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Today in the Mission Yearbook

Minute for Mission: Matthew 25: Eradicate Systemic Poverty Sunday


November 26, 2023

Panama 1

For more than 52 years the Presbyterian Committee on the Self-Development of People (SDOP) has helped communities recover from the legacy of racism and structural inequality infecting every nation around the world. The focus on community comes into focus when our story is shared in Spanish, El Comité Presbiteriano del Autodesarrollo de los Pueblos.

Pueblo communicates the commitment to supporting the development of social capital. 

Recently, members of the International Task force for SDOP made a trip to Panama to deepen our connection with groups who have received funding over the past three years. 

Our visits included two groups whose members are all women. One in Azuera contributes to economic vitality by teaching women how to make traditional tembleques. These traditional hair adornments made out of fish scales make an important contribution to continuing long-held traditions.  The second all-woman group is working to address systemic poverty in Afro-descendent in San Miguelito.

Panama hair adornments

The range of projects span the fields of agriculture, the arts and renewable energy. Each project has in common the outcome of changed lives, changed relationships and new vision for people and pueblitos with processes that are environmentally friendly, nonviolent and sustainable.

SDOP funding is provided by the people in the pews who make gifts to One Great Hour of Sharing. The grants made by SDOP are directed toward projects that are owned and controlled by the groups making requests. Such requests must include goals and objectives that address long-term issues of poverty and oppression.

Panama woman in purple

One woman spoke for many when she said, “I am 50 years old; no one will hire me. But here I have learned how to make and sell these tembleques and now I can bring money home for my family. I have new skills, new friends and new hopes.”

The Matthew 25 call for us to eradicate systemic poverty is one that should be deeply heeded both in the United States and abroad. Systemic poverty can be understood as the exploitation of people through systems such as laws, policies, practices, ideologies and institutions that continue to perpetuate poverty and lack of access to education, transportation, fresh food, financial resources, healthy environments, living wages, health care, benefits, citizenship and affordable housing.

 As Presbyterians, we are called to be both movement and missionally minded about addressing these issues of poverty by engaging this significant work together. We can do this by building coalitions, creating networks and forging authentic relationships with communities and anti-poverty organizations. As you engage in this work, the PC(USA) Matthew 25 webpage provides practical and helpful resources designed to assist and equip you in taking action. Visit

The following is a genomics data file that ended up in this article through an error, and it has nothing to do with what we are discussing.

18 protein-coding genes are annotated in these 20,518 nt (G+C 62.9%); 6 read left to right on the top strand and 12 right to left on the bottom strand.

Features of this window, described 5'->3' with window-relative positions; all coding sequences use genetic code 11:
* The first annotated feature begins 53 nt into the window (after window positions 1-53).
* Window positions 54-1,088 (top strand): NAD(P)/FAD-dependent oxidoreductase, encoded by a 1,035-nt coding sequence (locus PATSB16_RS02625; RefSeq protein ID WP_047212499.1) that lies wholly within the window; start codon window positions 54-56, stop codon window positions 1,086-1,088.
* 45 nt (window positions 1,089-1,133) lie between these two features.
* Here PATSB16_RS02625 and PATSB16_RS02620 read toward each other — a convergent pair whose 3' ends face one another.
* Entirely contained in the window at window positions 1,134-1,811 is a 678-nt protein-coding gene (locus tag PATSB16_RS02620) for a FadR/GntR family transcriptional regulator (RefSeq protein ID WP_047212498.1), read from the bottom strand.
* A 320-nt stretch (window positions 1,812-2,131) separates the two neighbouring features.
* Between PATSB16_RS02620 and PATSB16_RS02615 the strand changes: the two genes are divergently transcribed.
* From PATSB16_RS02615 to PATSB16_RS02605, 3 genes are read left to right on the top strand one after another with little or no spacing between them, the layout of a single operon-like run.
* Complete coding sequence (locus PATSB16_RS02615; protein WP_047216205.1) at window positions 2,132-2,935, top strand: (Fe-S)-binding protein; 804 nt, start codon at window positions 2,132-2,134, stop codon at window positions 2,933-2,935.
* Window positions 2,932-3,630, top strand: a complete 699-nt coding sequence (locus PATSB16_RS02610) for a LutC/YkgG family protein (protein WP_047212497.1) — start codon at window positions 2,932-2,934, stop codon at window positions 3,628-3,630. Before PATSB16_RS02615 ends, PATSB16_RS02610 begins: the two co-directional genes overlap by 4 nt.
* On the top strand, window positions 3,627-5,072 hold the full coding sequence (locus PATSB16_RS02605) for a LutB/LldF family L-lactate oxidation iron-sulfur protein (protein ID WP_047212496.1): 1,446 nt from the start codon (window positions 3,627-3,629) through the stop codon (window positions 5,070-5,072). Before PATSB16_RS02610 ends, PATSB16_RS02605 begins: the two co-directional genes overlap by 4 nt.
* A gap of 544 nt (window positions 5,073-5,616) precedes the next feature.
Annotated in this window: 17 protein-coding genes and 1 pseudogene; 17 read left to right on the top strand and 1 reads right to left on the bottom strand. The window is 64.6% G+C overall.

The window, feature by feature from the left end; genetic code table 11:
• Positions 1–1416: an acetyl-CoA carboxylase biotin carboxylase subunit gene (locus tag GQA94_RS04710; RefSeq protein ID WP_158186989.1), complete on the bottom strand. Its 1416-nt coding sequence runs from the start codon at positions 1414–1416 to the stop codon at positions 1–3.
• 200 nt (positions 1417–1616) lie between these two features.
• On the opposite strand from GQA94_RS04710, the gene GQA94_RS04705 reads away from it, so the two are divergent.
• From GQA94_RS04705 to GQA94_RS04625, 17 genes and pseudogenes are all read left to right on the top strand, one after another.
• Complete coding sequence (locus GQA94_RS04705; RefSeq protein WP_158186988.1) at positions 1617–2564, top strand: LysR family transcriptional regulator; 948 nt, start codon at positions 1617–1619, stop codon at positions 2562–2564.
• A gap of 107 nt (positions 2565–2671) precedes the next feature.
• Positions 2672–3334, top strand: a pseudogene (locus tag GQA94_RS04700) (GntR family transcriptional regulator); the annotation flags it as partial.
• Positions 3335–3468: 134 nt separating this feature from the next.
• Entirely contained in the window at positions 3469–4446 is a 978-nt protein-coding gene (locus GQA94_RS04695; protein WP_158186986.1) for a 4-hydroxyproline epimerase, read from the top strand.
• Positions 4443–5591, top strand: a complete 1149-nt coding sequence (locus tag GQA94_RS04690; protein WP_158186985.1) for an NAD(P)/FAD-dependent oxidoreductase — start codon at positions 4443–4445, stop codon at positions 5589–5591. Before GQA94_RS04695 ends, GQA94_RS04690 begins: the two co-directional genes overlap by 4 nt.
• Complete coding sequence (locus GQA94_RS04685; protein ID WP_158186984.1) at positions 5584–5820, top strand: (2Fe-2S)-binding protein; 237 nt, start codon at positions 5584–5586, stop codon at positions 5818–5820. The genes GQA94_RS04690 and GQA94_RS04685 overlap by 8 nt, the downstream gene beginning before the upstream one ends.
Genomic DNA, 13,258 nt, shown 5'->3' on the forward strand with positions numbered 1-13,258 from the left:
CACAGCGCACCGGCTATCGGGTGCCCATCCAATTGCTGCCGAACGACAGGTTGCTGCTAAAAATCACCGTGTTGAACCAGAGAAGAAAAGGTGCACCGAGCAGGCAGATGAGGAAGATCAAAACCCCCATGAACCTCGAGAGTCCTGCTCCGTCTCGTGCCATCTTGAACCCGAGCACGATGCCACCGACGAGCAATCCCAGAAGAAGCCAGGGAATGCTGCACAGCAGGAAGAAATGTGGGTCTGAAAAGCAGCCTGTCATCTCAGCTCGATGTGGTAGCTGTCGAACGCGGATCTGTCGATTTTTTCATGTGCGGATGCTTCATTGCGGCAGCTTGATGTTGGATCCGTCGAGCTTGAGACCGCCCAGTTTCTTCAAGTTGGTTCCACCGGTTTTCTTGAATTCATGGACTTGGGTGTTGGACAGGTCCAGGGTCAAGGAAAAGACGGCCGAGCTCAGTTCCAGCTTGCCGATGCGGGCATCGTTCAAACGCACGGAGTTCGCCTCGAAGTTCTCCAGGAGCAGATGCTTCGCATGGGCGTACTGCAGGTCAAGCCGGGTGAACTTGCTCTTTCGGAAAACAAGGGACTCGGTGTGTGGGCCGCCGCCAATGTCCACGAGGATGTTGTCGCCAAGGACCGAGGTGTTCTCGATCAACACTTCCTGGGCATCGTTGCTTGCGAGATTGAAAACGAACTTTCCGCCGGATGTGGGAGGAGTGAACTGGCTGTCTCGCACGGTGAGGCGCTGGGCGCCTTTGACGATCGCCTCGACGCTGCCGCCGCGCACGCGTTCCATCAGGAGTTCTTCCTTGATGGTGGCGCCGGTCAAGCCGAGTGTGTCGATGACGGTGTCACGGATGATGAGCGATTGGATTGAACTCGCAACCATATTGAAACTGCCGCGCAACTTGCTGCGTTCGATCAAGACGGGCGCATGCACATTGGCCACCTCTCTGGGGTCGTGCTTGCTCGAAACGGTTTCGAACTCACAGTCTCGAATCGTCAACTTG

Article contributors:

 Rev. Mark Davis, retired pastor and member of the National Committee of the Presbyterian Committee on the Self Development of People. He is a member of its South Task Force.

 Rev. Dr. Alonzo T. Johnson, Coordinator of the Presbyterian Committee on the Self Development of People.

 The prayer is by Rev. Jeanette Salguero, pastor at the multicultural The Gathering in Orlando, Florida, vice president of the National Latino Evangelical Coalition and director of the Carrion Hispanic Leadership Institute at Southeastern University.

Revised Common Lectionary Readings for Sunday, November 26, 2023, Christ the King (Reign of Christ) Sunday (Year A)

Today’s Focus: Matthew 25: Eradicate Systemic Poverty Sunday

Let us join in prayer for:

PC(USA) Agencies’ Staff
Rose Schoene, Client Service Specialist, Presbyterian Foundation
Eileen Schuhmann, Associate, Global Engagement & Resources, Presbyterian Hunger Program, Presbyterian Mission Agency

Let us pray

Lord, help us to follow your commandment of loving our neighbor as we love ourselves. Help us to heed your word and stand alongside those facing hunger and satisfy the needs of the oppressed.  If the sin of partiality comes knocking at our door — may we stand firm in your word — and reject it. Help us understand that when we give a banquet and invite the poor, the crippled, the lame, the blind — we will be blessed. In Jesus’ name! Amen.